BELTON — The Belton Independent School District’s board of trustees unanimously approved new middle school attendance zones for the 2014-2015 school year on Monday that were recommended by Belton ISD’s administration.
The new map, which is available for viewing at www.bisd.net, is the most contiguous of those proposed and lowers the current imbalance in socioeconomic rates among middle schools by 11 percent, said Belton ISD Superintendent Susan Kincannon.
Based on feedback received at three middle school boundary attendance zone committee meetings, two public forums and online submissions, the map selected was overwhelmingly supported by the public over other options, Kincannon said.
An internal review, which provided feedback from staff and included transportation issues, also favored the map that was selected. The map was chosen without modifications.
“It offers contiguous boundaries and minimizes travel,” Kincannon said. “It offers the most efficient bus service, didn’t split routes and maximizes state transportation reimbursement.”
The process was time-consuming and difficult at times, but it worked, said Randy Pittenger, school board president.
“We recruited people from every school in the district (to participate in the committee meetings), and we had 70 to 80 at each meeting,” he said. “We also had a lot of information readily available on our website. The process worked as it was supposed to.”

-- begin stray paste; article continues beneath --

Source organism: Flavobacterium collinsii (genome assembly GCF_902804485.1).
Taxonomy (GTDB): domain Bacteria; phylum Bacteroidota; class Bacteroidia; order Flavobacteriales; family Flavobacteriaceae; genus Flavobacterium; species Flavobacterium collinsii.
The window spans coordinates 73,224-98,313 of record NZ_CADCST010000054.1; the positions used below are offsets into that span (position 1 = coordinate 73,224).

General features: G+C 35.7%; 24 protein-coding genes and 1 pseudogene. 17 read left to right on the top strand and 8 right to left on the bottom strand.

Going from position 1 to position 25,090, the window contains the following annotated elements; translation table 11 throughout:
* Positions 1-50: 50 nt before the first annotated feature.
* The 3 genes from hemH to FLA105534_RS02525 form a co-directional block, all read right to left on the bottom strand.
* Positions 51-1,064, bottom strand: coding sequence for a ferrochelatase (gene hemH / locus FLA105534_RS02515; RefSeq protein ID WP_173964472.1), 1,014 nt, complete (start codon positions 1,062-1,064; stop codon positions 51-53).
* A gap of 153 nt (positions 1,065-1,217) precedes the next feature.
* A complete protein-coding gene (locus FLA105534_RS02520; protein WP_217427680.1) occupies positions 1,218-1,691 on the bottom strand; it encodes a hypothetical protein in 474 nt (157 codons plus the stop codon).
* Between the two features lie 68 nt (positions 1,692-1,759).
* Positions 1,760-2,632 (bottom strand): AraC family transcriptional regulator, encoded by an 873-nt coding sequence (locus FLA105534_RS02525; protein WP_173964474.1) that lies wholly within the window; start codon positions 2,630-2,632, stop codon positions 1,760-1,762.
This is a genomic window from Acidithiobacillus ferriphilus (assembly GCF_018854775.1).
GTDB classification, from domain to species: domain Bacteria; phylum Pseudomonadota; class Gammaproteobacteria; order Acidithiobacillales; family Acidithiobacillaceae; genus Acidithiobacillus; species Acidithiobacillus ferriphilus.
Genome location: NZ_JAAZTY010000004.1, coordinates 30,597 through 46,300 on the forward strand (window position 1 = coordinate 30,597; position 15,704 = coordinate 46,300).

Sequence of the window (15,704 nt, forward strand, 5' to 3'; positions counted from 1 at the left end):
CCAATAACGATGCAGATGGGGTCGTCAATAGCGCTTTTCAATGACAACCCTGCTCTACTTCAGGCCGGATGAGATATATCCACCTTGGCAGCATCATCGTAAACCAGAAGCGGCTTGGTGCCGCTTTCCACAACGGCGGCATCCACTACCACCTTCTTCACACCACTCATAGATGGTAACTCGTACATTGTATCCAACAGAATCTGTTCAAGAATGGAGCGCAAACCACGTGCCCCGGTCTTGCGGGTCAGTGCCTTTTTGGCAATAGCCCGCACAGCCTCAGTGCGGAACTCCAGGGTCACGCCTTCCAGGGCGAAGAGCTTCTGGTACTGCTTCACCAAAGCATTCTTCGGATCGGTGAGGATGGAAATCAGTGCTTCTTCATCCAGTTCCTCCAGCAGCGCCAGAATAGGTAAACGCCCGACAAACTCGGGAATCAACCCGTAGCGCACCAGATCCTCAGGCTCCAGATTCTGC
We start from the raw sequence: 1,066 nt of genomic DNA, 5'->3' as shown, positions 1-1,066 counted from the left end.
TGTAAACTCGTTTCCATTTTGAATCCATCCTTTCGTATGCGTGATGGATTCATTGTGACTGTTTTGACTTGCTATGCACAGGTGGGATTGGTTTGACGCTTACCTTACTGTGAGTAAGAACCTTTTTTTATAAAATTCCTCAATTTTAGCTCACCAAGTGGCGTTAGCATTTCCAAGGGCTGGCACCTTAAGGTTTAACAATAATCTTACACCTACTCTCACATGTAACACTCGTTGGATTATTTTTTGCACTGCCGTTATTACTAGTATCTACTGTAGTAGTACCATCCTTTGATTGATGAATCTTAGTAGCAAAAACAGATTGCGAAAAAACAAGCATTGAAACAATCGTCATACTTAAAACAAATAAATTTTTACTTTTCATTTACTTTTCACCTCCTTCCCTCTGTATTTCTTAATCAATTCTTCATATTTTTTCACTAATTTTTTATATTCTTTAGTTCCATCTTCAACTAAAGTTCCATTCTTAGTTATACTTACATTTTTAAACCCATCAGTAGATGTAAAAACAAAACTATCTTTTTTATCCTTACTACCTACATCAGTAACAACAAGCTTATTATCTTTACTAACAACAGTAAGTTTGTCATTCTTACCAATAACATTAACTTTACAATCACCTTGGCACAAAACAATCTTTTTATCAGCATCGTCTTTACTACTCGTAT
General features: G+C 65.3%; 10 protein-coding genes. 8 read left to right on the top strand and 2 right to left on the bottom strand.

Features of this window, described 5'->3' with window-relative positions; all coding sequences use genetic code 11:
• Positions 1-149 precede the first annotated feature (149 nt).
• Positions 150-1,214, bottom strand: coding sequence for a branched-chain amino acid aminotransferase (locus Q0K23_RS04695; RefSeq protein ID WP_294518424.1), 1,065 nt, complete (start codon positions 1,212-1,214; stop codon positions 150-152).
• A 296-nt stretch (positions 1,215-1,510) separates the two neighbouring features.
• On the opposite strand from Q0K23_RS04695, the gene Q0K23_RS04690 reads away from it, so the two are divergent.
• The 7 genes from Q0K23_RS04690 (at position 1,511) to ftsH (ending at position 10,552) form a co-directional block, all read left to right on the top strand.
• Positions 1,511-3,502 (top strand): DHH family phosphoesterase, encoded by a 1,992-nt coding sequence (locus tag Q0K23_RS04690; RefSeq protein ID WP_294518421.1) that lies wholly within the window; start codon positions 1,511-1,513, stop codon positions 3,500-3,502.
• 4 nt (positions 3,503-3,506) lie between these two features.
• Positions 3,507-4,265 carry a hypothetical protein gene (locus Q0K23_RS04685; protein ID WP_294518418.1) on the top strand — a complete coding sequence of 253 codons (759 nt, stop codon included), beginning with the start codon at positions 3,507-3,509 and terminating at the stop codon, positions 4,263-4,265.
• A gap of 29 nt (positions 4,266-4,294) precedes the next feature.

School board member Jason Carothers said he had a different view.
“I’m a little disappointed in the process,” he said. “I don’t believe it was well attended. Many of those (at committee meetings and public forums) were staff.
“We need to do something to get the community more involved in the beginning. We had more input in the elementary boundary discussions (in late 2012 and early 2013).”
One area of improvement Carothers highlighted was the online response.
“That was a lot better than we received for elementary schools,” he said. “Some people had very good points, and it gave us more feedback than at the public forums.”
The beginning of the process actually stretched far beyond the first committee meeting in October. “We laid the groundwork as far back as the (2012) bond issue,” Kincannon said.
Board member Amanda Winkler said the feedback captured her attention.
“The Internet responses really opened my eyes to a lot of concerns,” she said.
“Many parents and kids are concerned about change.”
During the initial meeting, community members said socioeconomic balance at each school was most important, Carothrs said.
“People said they did want that ideally, but in practical reality they saw it didn’t work out and changed their minds,” Pittenger said.
The district will accept transfer requests from families affected by the rezoning.
For more information, call 254-215-2000.